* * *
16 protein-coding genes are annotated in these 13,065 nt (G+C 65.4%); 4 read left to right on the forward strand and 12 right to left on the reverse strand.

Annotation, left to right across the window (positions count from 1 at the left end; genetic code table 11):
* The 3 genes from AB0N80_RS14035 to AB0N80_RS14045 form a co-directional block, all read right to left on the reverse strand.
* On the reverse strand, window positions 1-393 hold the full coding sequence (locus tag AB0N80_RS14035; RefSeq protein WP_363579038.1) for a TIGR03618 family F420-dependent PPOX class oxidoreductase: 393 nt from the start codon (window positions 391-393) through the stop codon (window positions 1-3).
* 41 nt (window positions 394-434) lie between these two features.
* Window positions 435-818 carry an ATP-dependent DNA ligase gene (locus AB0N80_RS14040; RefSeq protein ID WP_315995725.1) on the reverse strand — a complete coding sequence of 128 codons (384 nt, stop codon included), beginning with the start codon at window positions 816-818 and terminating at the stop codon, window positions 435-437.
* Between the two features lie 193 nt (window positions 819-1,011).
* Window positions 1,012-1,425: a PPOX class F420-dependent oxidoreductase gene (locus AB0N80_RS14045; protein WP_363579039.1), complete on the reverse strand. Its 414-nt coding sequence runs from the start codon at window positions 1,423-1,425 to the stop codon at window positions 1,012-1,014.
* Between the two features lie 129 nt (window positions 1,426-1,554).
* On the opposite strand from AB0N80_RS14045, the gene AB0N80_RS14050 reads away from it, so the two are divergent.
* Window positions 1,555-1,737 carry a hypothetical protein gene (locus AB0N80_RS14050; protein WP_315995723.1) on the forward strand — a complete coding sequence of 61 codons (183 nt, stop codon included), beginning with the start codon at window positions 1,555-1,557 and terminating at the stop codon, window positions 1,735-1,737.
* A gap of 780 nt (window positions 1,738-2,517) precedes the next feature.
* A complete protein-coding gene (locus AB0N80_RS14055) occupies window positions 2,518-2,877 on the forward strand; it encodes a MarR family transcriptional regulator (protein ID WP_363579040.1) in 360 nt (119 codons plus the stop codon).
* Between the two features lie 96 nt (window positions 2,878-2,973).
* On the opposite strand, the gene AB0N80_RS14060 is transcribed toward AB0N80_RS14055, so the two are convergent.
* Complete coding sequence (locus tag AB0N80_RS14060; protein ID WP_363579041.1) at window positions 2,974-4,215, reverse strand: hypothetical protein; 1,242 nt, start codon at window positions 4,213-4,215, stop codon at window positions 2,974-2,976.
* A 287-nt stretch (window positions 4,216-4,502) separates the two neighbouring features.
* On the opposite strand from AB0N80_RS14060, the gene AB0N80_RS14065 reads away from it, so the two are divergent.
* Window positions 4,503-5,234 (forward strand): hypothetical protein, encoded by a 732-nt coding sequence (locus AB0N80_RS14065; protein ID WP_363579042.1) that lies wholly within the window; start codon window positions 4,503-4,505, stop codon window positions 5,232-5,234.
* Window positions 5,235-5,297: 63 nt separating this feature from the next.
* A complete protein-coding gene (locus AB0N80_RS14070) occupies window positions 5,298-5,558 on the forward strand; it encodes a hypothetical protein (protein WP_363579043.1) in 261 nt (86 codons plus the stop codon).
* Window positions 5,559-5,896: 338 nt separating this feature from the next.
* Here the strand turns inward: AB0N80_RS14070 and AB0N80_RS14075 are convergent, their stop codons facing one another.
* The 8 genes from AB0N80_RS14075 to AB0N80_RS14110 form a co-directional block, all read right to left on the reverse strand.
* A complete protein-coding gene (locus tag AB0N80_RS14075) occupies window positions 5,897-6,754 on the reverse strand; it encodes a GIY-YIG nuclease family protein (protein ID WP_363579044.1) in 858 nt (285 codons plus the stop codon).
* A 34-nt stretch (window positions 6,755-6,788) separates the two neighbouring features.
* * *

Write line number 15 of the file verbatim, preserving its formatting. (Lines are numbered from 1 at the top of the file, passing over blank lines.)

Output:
* On the opposite strand, the gene AB0N80_RS14060 is transcribed toward AB0N80_RS14055, so the two are convergent.